Noting that things were essentially "status quo," Fourth District Congressman Doc Hastings expressed some notes of caution and optimism following the recently completed congressional session.
Hastings, a Republican from Pasco, stopped by the Daily Sun News office yesterday during a brief visit to Sunnyside, where he toured the P.W. Eagle plant.
"I have always had an interest in the different types of businesses in the Valley," said Hastings, who ran a janitorial and office supply business before getting into politics. "I have always found some value in seeing the different industries."
Regarding Congress, Hastings said one area of optimism is that it appears likely that funding will continue for alternative crop research and marketing. He said that's especially important in the Lower Valley given the WSU research station in Prosser.
In addition, Hastings said, things look positive for continued funding of the Hanford clean-up, though he'd like to see the Department of Energy come up with a concise cost figure for the project.
"There are other concerns as well," he noted.
Hastings pointed to efforts by "environmental groups" to breach Snake River dams for fish runs.
He questioned the science behind the push to breach the dams, especially since it came just after the November general election swung the House and Senate to Democrats.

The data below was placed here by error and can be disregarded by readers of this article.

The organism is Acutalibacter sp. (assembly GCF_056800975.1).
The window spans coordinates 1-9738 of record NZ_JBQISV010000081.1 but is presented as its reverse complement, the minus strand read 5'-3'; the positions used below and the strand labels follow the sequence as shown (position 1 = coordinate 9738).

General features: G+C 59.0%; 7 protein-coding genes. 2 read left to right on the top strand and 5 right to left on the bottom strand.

In a nod to the new reality of a House controlled by Democrats, Hastings said some of his efforts may be focused on trying to stop legislation such as breaching dams. If such legislation did pass, Hastings said it would have a negative impact on electrical rates in eastern Washington.
Hastings said he served in the State Legislature during sessions when the Republicans were the majority party and others when they were the minority.
He also pointed to his cooperative efforts with Democratic colleagues in getting legislation through Congress.
New House Speaker Nancy Pelosi will bring a more "liberal" view to Congress than her predecessor Dennis Hastert, Hastings noted.
At the same time, he pointed out that Pelosi "has said she wants to work in a bi-partisan fashion. I hope they're serious, because I've shown that I can work with Democrats."
In other comments, Hastings affirmed the need for the Black Rock Reservoir, even though he was "disappointed" with the cost/benefit analysis associated with building the $6 billion water storage facility.
"The bottom line is we need more water storage in the Yakima Basin," said Hastings. "That's one of the beauties of Black Rock."